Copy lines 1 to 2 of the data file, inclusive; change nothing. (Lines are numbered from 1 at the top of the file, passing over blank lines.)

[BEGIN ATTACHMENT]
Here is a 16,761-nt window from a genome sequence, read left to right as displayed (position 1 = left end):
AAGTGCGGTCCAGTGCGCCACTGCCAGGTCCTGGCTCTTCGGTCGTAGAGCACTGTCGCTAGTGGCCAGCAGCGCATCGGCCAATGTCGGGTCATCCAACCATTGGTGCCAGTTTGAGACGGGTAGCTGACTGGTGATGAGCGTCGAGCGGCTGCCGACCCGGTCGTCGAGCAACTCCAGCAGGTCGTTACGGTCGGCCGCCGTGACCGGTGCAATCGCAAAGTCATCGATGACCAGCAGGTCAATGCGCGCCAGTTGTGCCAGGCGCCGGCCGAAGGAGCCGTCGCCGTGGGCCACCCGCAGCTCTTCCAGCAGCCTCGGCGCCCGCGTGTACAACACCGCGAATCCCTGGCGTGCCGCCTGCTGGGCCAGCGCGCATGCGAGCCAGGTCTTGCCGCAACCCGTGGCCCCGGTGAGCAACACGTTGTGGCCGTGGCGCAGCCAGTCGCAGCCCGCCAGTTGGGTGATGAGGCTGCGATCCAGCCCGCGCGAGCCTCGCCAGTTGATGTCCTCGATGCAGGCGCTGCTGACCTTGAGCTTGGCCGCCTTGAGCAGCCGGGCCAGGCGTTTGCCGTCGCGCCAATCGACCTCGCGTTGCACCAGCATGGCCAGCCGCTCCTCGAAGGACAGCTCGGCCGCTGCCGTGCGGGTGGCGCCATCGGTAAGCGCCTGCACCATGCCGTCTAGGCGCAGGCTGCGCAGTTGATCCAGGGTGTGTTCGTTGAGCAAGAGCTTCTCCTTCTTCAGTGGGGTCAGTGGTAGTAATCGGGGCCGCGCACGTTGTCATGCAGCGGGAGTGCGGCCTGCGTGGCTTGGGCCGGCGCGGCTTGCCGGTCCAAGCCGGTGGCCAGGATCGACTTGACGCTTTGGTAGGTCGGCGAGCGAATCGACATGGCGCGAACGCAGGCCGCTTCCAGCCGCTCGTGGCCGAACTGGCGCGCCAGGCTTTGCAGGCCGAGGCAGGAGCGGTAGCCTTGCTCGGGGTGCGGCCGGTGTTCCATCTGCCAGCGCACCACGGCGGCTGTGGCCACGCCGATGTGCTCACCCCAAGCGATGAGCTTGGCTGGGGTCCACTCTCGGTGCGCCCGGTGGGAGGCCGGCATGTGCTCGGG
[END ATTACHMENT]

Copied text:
Here is a 16,761-nt window from a genome sequence, read left to right as displayed (position 1 = left end):
AAGTGCGGTCCAGTGCGCCACTGCCAGGTCCTGGCTCTTCGGTCGTAGAGCACTGTCGCTAGTGGCCAGCAGCGCATCGGCCAATGTCGGGTCATCCAACCATTGGTGCCAGTTTGAGACGGGTAGCTGACTGGTGATGAGCGTCGAGCGGCTGCCGACCCGGTCGTCGAGCAACTCCAGCAGGTCGTTACGGTCGGCCGCCGTGACCGGTGCAATCGCAAAGTCATCGATGACCAGCAGGTCAATGCGCGCCAGTTGTGCCAGGCGCCGGCCGAAGGAGCCGTCGCCGTGGGCCACCCGCAGCTCTTCCAGCAGCCTCGGCGCCCGCGTGTACAACACCGCGAATCCCTGGCGTGCCGCCTGCTGGGCCAGCGCGCATGCGAGCCAGGTCTTGCCGCAACCCGTGGCCCCGGTGAGCAACACGTTGTGGCCGTGGCGCAGCCAGTCGCAGCCCGCCAGTTGGGTGATGAGGCTGCGATCCAGCCCGCGCGAGCCTCGCCAGTTGATGTCCTCGATGCAGGCGCTGCTGACCTTGAGCTTGGCCGCCTTGAGCAGCCGGGCCAGGCGTTTGCCGTCGCGCCAATCGACCTCGCGTTGCACCAGCATGGCCAGCCGCTCCTCGAAGGACAGCTCGGCCGCTGCCGTGCGGGTGGCGCCATCGGTAAGCGCCTGCACCATGCCGTCTAGGCGCAGGCTGCGCAGTTGATCCAGGGTGTGTTCGTTGAGCAAGAGCTTCTCCTTCTTCAGTGGGGTCAGTGGTAGTAATCGGGGCCGCGCACGTTGTCATGCAGCGGGAGTGCGGCCTGCGTGGCTTGGGCCGGCGCGGCTTGCCGGTCCAAGCCGGTGGCCAGGATCGACTTGACGCTTTGGTAGGTCGGCGAGCGAATCGACATGGCGCGAACGCAGGCCGCTTCCAGCCGCTCGTGGCCGAACTGGCGCGCCAGGCTTTGCAGGCCGAGGCAGGAGCGGTAGCCTTGCTCGGGGTGCGGCCGGTGTTCCATCTGCCAGCGCACCACGGCGGCTGTGGCCACGCCGATGTGCTCACCCCAAGCGATGAGCTTGGCTGGGGTCCACTCTCGGTGCGCCCGGTGGGAGGCCGGCATGTGCTCGGG